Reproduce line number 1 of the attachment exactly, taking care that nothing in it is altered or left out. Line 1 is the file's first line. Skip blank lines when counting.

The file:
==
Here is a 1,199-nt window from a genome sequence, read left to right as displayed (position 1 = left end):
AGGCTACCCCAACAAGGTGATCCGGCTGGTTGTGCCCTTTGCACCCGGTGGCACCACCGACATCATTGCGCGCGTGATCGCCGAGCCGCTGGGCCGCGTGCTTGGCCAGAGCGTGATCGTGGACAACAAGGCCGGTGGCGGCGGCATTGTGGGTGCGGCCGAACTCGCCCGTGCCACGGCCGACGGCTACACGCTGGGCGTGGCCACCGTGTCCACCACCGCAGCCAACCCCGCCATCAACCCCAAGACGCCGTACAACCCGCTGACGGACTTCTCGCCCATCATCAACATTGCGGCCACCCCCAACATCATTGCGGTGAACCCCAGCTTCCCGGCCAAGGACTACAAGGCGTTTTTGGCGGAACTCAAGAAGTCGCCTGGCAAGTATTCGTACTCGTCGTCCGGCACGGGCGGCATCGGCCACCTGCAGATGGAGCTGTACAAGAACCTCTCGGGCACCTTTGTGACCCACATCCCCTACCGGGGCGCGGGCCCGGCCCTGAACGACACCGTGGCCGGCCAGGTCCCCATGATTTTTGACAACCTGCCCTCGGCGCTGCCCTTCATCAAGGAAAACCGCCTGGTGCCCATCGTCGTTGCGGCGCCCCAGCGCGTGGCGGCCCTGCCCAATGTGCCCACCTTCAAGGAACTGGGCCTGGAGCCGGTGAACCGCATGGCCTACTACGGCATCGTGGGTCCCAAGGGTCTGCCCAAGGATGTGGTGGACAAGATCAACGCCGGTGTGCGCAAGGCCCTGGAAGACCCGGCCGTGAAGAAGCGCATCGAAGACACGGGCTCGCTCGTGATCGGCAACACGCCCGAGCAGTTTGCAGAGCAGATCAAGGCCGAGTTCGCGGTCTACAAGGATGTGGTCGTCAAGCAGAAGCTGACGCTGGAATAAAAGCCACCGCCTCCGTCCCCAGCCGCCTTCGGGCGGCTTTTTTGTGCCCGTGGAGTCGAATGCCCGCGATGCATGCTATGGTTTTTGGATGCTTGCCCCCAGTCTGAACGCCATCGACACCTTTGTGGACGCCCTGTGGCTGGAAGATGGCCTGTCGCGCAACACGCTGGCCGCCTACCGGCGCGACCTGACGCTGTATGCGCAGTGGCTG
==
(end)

Here is a 1,199-nt window from a genome sequence, read left to right as displayed (position 1 = left end):